Probiota Champions: In conversation with Dr John Bienenstock

By Stephen Daniells contact

- Last updated on GMT

Probiota Champions: In conversation with Dr John Bienenstock

Related tags: gut-brain axis, Probiotics, microbiome, Probiota americas

The gut-brain axis is an exciting possibility that is receiving the appropriate intensity of investigation, and despite ‘little bursts of light here and there’ hinting at its potential, says Dr John Bienenstock.

In a wide-ranging interview with NutraIngredients-USA for its recent Probiota Americas Probiota Champions​ video series​, Dr Bienenstock explained that a significant gap between the experimental and clinical data for the gut-brain axis.

“There is insufficient evidence in my view to absolutely and without question to promote the effects of probiotics, or for that matter specific treatments of the gut microbiome to either [mental and cognitive] health or disease,” ​said Dr Bienenstock, who is distinguished university professor at McMaster University in Canada, and Director of The Brain Body Institute (BBI).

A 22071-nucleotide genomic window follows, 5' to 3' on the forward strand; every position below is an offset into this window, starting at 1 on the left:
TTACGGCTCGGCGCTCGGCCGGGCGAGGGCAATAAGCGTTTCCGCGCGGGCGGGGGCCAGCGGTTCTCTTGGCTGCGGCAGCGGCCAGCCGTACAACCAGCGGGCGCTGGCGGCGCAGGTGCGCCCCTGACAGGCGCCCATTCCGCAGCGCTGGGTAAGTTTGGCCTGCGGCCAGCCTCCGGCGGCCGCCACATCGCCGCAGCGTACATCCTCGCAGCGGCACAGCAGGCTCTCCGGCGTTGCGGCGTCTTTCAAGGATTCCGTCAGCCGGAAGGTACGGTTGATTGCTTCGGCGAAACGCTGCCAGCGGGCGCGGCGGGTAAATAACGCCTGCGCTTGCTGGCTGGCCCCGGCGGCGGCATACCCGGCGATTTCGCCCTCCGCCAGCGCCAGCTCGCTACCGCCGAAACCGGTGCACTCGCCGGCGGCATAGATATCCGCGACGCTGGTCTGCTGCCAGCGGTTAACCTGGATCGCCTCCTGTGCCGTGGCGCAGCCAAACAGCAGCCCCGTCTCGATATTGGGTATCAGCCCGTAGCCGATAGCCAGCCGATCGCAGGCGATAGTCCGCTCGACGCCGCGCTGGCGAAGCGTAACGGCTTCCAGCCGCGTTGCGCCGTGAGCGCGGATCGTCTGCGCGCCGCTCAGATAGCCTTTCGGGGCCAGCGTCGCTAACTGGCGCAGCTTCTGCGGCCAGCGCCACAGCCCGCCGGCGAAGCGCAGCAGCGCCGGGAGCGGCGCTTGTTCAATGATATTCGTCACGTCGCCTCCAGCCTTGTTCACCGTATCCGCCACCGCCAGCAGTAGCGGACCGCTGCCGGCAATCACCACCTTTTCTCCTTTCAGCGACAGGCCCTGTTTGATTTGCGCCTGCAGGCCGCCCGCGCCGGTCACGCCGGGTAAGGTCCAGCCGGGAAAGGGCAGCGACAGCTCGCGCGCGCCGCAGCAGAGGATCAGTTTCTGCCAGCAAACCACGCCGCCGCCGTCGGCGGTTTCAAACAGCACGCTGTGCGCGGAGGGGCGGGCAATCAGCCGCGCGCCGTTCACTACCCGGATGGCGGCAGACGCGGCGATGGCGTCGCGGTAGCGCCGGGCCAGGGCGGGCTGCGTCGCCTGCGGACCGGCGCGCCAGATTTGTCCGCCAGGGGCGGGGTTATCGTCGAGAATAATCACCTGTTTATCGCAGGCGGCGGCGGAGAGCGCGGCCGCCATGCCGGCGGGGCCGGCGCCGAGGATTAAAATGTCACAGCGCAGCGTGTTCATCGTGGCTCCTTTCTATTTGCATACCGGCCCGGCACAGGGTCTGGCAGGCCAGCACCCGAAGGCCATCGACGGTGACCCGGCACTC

He continued: “There are little bursts of light here and there that in fact promote the idea that that can occur, but to extrapolate it and expand it to the full connection is unavailable at the moment.

“Maybe because of the complexities on both sides – that is the microbiome complexities, what the bacteria make, the interactions that occur, the multiplicity of pathways involved have been very difficult to chase down. It’s too complicated to support the assertion that it is definite and that you know how to manipulate it. I think that’s the state of the art.

“There is some evidence that you can potentially regulate the HPA axis in terms of anxiety and stress, but to take that it into the complexity of major depression and autism, can you seriously recommend probiotics or other bacterial approaches to treatment is just off the horizon at the moment.  

“However, is it still an exciting possibility and is it receiving the appropriate intensity of investigation? I think the answer is yes… As always, finding information in the mouse and trying to translate it to man is tough and has often failed. But it would be wrong to say there is no beginnings of information that actually support the general hypothesis.”

To watch the full interview, please click below.

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